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When Faced With Conflict, Lean In
Do you know how to have difficult conversations?
Hank Fortener, founder of Adopt Together, believes many leadership failures are due to avoiding conflict, and he provides tips and personal best practices for dealing with conflict and learning how to have difficult conversations with successful outcomes. When you look back on your leadership journey, do you see a common theme for the projects that failed or the employee-employer relationships that didn’t thrive? Let us know in the comments below!
I never lost a million dollars, I never figured out a way to collapse an organization. I think all of the leadership failures I have are interpersonal, and all of them were because I was avoiding conflict.
When I think, “That team didn’t work,” or, “That project failed,” or, “That relationship went south,” it’s always because I was avoiding conflict. I was avoiding hard conversations. I was avoiding the crucial conversations that could have changed the outcome that was going on.
Sometimes it was interpersonal, most of the time it was people. I didn’t want to have a conflict with that person. I didn’t want to have a difficult conversation with that person.
So, I think the leadership lesson that stuck with me is the minute I think of something that implies conflict, or if I feel myself try to start avoiding things, I have to lean in. I push into that right away and say, “All right, I am going to hang out with that guy. I’ll schedule a meeting with her. We’re going to do a specific meeting just to deal with this environmental reality that we are not talking about. We have to pull the team together and start problem solving.”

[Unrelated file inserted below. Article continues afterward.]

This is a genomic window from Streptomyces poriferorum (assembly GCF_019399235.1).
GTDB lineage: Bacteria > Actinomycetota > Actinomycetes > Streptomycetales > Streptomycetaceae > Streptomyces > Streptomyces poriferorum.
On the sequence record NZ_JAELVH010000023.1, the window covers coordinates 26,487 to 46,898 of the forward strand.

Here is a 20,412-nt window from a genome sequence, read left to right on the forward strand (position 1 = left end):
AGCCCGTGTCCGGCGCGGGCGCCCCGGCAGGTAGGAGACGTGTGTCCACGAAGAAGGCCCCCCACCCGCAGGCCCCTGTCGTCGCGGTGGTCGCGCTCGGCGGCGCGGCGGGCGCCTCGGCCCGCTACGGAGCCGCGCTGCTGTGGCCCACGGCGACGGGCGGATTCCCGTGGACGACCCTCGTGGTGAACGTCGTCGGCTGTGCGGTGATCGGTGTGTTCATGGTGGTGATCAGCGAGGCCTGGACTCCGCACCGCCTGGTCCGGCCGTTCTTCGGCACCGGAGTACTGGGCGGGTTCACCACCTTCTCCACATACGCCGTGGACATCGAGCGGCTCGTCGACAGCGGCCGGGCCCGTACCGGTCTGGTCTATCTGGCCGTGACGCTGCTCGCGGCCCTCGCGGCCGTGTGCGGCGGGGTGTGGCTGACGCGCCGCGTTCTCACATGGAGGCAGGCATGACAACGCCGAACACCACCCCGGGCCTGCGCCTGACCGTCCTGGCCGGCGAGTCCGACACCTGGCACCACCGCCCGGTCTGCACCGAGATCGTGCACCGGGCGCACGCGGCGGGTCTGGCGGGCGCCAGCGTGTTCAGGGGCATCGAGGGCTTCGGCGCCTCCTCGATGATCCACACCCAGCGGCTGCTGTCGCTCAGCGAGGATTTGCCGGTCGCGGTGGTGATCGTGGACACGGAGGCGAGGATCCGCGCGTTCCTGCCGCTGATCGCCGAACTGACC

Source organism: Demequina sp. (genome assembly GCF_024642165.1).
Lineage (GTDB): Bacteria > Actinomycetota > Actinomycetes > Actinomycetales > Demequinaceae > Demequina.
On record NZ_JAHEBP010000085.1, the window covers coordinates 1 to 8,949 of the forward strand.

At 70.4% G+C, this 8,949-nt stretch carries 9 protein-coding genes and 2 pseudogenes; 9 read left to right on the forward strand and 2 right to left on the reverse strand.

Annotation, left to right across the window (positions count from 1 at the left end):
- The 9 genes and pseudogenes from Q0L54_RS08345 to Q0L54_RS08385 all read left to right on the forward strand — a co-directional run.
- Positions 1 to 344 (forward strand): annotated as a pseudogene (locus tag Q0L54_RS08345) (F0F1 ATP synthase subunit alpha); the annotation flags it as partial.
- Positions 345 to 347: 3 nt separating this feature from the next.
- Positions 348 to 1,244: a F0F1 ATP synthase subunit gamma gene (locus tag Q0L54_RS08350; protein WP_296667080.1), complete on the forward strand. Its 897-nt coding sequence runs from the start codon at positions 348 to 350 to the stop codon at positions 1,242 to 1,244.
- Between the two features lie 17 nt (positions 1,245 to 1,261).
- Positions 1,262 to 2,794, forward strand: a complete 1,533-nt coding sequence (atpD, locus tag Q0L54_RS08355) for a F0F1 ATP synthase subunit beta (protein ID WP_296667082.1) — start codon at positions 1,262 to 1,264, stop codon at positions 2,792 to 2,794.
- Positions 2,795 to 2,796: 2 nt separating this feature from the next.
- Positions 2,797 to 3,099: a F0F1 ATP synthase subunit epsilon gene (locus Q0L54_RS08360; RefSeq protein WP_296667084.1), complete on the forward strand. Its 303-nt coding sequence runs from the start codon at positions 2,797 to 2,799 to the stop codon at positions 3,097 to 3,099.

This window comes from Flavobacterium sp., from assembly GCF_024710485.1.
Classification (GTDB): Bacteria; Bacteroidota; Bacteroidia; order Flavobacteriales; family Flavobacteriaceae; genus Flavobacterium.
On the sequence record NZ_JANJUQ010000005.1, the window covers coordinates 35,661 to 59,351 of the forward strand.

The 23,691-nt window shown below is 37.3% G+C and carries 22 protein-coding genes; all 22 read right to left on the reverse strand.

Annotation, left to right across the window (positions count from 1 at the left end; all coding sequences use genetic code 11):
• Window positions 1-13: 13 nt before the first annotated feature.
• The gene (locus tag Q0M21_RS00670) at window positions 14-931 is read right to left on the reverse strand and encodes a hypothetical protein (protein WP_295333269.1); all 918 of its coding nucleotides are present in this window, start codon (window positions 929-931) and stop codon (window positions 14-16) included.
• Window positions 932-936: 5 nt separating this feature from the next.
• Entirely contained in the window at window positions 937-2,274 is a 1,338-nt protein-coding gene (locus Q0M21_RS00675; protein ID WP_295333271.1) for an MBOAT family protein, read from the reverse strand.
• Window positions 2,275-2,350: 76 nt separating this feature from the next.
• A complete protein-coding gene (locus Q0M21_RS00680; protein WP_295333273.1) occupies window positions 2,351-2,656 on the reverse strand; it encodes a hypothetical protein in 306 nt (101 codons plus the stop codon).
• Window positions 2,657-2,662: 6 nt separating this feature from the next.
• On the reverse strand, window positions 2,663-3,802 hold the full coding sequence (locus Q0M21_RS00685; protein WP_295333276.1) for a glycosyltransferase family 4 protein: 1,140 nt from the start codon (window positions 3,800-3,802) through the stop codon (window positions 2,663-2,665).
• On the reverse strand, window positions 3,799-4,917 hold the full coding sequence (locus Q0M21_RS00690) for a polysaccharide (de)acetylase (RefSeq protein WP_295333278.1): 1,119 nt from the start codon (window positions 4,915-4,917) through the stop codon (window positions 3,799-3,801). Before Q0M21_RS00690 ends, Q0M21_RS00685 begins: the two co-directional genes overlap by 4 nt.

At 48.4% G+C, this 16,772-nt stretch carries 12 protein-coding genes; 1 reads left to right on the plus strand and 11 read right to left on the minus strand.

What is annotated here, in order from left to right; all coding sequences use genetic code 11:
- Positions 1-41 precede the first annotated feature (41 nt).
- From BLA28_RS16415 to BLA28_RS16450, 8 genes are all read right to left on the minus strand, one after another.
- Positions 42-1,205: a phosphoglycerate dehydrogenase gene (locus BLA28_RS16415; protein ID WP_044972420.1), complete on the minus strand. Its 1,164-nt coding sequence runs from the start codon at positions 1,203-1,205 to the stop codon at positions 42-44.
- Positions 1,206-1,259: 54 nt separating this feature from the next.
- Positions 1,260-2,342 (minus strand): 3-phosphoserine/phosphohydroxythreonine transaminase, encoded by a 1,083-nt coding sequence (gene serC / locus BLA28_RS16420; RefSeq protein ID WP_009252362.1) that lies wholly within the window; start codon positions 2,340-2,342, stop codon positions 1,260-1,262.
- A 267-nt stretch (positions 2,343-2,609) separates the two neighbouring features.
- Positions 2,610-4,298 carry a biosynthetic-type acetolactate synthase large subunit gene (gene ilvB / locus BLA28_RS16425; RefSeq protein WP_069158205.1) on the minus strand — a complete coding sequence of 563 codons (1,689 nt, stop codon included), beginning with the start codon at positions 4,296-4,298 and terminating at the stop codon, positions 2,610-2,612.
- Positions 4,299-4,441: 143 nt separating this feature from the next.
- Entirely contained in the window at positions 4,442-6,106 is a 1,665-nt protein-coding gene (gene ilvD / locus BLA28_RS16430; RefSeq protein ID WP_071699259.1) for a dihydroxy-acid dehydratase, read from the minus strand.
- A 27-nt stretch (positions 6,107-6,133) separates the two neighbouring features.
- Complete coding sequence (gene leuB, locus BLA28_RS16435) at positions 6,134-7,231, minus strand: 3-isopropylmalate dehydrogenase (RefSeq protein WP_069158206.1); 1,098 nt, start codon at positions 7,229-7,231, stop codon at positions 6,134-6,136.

The best way to have a difficult conversation is to deliver or give empathy, not information. Nobody changes their mind about you because you give them more information.
That doesn’t change their anger. That shifts the information but now I’m still mad, and now I feel mad and dumb because I don’t have a reason to feel mad and dumb. Instead, use empathy and say, “My assessment is that this is how you’re feeling. Am I close?”
The more a person feels understood by you, the more likely that they are able to get to that shared accomplishment of saying, “Oh, the information was different.”
That information then sits in a place where you can begin to trust each other.
Hank Fortener is the founder of Adopt Together, a non-profit, crowdfunding platform that bridges the gap between families who want to adopt and the children who need loving homes. He is also Pastor at MOSAIC in Los Angeles and is the ...
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